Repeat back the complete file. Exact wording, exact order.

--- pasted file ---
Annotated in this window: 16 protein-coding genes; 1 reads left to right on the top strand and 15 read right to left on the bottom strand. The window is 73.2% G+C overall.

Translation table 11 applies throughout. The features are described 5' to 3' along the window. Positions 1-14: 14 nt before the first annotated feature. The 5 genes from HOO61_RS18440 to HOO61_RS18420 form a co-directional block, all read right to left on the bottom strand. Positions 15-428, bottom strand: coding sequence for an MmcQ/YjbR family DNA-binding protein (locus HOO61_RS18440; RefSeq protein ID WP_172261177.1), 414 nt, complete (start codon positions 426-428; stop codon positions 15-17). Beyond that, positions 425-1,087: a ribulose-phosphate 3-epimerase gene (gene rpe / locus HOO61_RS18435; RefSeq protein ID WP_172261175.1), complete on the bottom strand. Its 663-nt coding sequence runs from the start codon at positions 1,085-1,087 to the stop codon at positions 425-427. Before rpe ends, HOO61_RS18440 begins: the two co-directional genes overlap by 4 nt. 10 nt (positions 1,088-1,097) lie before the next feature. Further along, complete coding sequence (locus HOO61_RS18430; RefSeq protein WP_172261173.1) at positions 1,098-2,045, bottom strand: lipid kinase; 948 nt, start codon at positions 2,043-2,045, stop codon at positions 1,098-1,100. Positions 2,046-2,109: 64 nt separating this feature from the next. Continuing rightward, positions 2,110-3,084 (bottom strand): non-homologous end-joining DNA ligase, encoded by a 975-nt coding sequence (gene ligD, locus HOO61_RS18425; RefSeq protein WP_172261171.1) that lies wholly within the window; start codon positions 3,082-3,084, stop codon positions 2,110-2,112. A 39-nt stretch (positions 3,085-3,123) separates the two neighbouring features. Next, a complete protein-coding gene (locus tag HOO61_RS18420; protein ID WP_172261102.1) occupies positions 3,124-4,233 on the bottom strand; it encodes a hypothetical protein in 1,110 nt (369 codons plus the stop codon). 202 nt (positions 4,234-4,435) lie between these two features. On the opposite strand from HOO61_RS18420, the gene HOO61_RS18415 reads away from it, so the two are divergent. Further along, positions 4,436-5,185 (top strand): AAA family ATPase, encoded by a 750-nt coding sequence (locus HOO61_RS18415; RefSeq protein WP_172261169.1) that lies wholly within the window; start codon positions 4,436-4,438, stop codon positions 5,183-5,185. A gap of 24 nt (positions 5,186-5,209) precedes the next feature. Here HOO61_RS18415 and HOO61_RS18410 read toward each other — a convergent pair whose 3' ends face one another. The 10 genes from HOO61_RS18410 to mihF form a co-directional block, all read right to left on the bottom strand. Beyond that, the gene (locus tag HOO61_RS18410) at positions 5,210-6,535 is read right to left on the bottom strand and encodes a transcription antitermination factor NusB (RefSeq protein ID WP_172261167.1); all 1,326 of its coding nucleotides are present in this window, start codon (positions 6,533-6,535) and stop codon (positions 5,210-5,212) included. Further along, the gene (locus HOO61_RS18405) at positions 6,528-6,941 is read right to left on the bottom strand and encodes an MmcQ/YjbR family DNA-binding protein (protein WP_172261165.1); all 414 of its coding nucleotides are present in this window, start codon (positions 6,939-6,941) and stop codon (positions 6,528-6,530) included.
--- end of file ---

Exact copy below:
Annotated in this window: 16 protein-coding genes; 1 reads left to right on the top strand and 15 read right to left on the bottom strand. The window is 73.2% G+C overall.

Translation table 11 applies throughout. The features are described 5' to 3' along the window. Positions 1-14: 14 nt before the first annotated feature. The 5 genes from HOO61_RS18440 to HOO61_RS18420 form a co-directional block, all read right to left on the bottom strand. Positions 15-428, bottom strand: coding sequence for an MmcQ/YjbR family DNA-binding protein (locus HOO61_RS18440; RefSeq protein ID WP_172261177.1), 414 nt, complete (start codon positions 426-428; stop codon positions 15-17). Beyond that, positions 425-1,087: a ribulose-phosphate 3-epimerase gene (gene rpe / locus HOO61_RS18435; RefSeq protein ID WP_172261175.1), complete on the bottom strand. Its 663-nt coding sequence runs from the start codon at positions 1,085-1,087 to the stop codon at positions 425-427. Before rpe ends, HOO61_RS18440 begins: the two co-directional genes overlap by 4 nt. 10 nt (positions 1,088-1,097) lie before the next feature. Further along, complete coding sequence (locus HOO61_RS18430; RefSeq protein WP_172261173.1) at positions 1,098-2,045, bottom strand: lipid kinase; 948 nt, start codon at positions 2,043-2,045, stop codon at positions 1,098-1,100. Positions 2,046-2,109: 64 nt separating this feature from the next. Continuing rightward, positions 2,110-3,084 (bottom strand): non-homologous end-joining DNA ligase, encoded by a 975-nt coding sequence (gene ligD, locus HOO61_RS18425; RefSeq protein WP_172261171.1) that lies wholly within the window; start codon positions 3,082-3,084, stop codon positions 2,110-2,112. A 39-nt stretch (positions 3,085-3,123) separates the two neighbouring features. Next, a complete protein-coding gene (locus tag HOO61_RS18420; protein ID WP_172261102.1) occupies positions 3,124-4,233 on the bottom strand; it encodes a hypothetical protein in 1,110 nt (369 codons plus the stop codon). 202 nt (positions 4,234-4,435) lie between these two features. On the opposite strand from HOO61_RS18420, the gene HOO61_RS18415 reads away from it, so the two are divergent. Further along, positions 4,436-5,185 (top strand): AAA family ATPase, encoded by a 750-nt coding sequence (locus HOO61_RS18415; RefSeq protein WP_172261169.1) that lies wholly within the window; start codon positions 4,436-4,438, stop codon positions 5,183-5,185. A gap of 24 nt (positions 5,186-5,209) precedes the next feature. Here HOO61_RS18415 and HOO61_RS18410 read toward each other — a convergent pair whose 3' ends face one another. The 10 genes from HOO61_RS18410 to mihF form a co-directional block, all read right to left on the bottom strand. Beyond that, the gene (locus tag HOO61_RS18410) at positions 5,210-6,535 is read right to left on the bottom strand and encodes a transcription antitermination factor NusB (RefSeq protein ID WP_172261167.1); all 1,326 of its coding nucleotides are present in this window, start codon (positions 6,533-6,535) and stop codon (positions 5,210-5,212) included. Further along, the gene (locus HOO61_RS18405) at positions 6,528-6,941 is read right to left on the bottom strand and encodes an MmcQ/YjbR family DNA-binding protein (protein WP_172261165.1); all 414 of its coding nucleotides are present in this window, start codon (positions 6,939-6,941) and stop codon (positions 6,528-6,530) included.